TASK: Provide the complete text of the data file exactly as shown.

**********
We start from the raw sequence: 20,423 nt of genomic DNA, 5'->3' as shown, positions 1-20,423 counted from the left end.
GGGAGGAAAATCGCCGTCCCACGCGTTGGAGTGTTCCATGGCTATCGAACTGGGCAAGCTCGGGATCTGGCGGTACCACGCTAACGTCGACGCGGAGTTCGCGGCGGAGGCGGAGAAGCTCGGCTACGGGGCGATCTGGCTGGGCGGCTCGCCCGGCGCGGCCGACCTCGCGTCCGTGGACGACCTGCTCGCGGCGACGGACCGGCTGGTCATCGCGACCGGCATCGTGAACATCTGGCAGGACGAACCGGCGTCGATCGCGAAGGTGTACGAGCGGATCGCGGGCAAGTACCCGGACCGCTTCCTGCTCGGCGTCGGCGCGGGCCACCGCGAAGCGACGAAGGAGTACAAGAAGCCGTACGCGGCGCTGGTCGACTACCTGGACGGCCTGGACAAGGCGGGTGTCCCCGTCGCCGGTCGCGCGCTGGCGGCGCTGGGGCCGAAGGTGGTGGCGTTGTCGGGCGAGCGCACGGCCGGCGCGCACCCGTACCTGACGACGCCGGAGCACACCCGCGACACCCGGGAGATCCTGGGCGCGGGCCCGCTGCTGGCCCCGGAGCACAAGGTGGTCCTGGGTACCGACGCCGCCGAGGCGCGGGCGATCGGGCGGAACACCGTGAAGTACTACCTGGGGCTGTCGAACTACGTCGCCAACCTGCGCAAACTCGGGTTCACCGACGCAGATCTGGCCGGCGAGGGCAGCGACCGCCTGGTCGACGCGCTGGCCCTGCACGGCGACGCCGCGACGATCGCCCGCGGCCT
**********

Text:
We start from the raw sequence: 20,423 nt of genomic DNA, 5'->3' as shown, positions 1-20,423 counted from the left end.
GGGAGGAAAATCGCCGTCCCACGCGTTGGAGTGTTCCATGGCTATCGAACTGGGCAAGCTCGGGATCTGGCGGTACCACGCTAACGTCGACGCGGAGTTCGCGGCGGAGGCGGAGAAGCTCGGCTACGGGGCGATCTGGCTGGGCGGCTCGCCCGGCGCGGCCGACCTCGCGTCCGTGGACGACCTGCTCGCGGCGACGGACCGGCTGGTCATCGCGACCGGCATCGTGAACATCTGGCAGGACGAACCGGCGTCGATCGCGAAGGTGTACGAGCGGATCGCGGGCAAGTACCCGGACCGCTTCCTGCTCGGCGTCGGCGCGGGCCACCGCGAAGCGACGAAGGAGTACAAGAAGCCGTACGCGGCGCTGGTCGACTACCTGGACGGCCTGGACAAGGCGGGTGTCCCCGTCGCCGGTCGCGCGCTGGCGGCGCTGGGGCCGAAGGTGGTGGCGTTGTCGGGCGAGCGCACGGCCGGCGCGCACCCGTACCTGACGACGCCGGAGCACACCCGCGACACCCGGGAGATCCTGGGCGCGGGCCCGCTGCTGGCCCCGGAGCACAAGGTGGTCCTGGGTACCGACGCCGCCGAGGCGCGGGCGATCGGGCGGAACACCGTGAAGTACTACCTGGGGCTGTCGAACTACGTCGCCAACCTGCGCAAACTCGGGTTCACCGACGCAGATCTGGCCGGCGAGGGCAGCGACCGCCTGGTCGACGCGCTGGCCCTGCACGGCGACGCCGCGACGATCGCCCGCGGCCT